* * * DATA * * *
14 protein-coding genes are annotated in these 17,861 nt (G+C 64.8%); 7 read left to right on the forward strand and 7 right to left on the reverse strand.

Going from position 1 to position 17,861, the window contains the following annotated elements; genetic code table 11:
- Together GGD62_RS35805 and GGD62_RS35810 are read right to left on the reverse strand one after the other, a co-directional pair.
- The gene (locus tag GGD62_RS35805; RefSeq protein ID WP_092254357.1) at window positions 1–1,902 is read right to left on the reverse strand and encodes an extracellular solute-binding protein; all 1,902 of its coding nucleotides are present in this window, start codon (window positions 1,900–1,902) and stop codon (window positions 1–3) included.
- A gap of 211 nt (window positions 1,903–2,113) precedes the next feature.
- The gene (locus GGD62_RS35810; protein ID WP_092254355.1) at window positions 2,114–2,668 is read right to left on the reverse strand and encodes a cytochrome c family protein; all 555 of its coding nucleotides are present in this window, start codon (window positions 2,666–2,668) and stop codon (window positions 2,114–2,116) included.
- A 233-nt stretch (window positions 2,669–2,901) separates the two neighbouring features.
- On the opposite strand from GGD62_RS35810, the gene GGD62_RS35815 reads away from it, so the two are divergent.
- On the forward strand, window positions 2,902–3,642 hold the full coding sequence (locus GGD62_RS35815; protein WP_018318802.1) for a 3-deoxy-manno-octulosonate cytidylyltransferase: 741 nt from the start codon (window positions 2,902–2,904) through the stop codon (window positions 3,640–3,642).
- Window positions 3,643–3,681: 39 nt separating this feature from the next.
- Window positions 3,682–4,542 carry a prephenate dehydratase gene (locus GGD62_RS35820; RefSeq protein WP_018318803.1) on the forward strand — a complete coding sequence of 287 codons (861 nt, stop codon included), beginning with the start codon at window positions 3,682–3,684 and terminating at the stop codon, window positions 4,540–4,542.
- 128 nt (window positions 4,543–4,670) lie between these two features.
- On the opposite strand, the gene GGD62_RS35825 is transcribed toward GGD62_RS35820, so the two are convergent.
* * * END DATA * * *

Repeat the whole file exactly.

14 protein-coding genes are annotated in these 17,861 nt (G+C 64.8%); 7 read left to right on the forward strand and 7 right to left on the reverse strand.

Going from position 1 to position 17,861, the window contains the following annotated elements; genetic code table 11:
- Together GGD62_RS35805 and GGD62_RS35810 are read right to left on the reverse strand one after the other, a co-directional pair.
- The gene (locus tag GGD62_RS35805; RefSeq protein ID WP_092254357.1) at window positions 1–1,902 is read right to left on the reverse strand and encodes an extracellular solute-binding protein; all 1,902 of its coding nucleotides are present in this window, start codon (window positions 1,900–1,902) and stop codon (window positions 1–3) included.
- A gap of 211 nt (window positions 1,903–2,113) precedes the next feature.
- The gene (locus GGD62_RS35810; protein ID WP_092254355.1) at window positions 2,114–2,668 is read right to left on the reverse strand and encodes a cytochrome c family protein; all 555 of its coding nucleotides are present in this window, start codon (window positions 2,666–2,668) and stop codon (window positions 2,114–2,116) included.
- A 233-nt stretch (window positions 2,669–2,901) separates the two neighbouring features.
- On the opposite strand from GGD62_RS35810, the gene GGD62_RS35815 reads away from it, so the two are divergent.
- On the forward strand, window positions 2,902–3,642 hold the full coding sequence (locus GGD62_RS35815; protein WP_018318802.1) for a 3-deoxy-manno-octulosonate cytidylyltransferase: 741 nt from the start codon (window positions 2,902–2,904) through the stop codon (window positions 3,640–3,642).
- Window positions 3,643–3,681: 39 nt separating this feature from the next.
- Window positions 3,682–4,542 carry a prephenate dehydratase gene (locus GGD62_RS35820; RefSeq protein WP_018318803.1) on the forward strand — a complete coding sequence of 287 codons (861 nt, stop codon included), beginning with the start codon at window positions 3,682–3,684 and terminating at the stop codon, window positions 4,540–4,542.
- 128 nt (window positions 4,543–4,670) lie between these two features.
- On the opposite strand, the gene GGD62_RS35825 is transcribed toward GGD62_RS35820, so the two are convergent.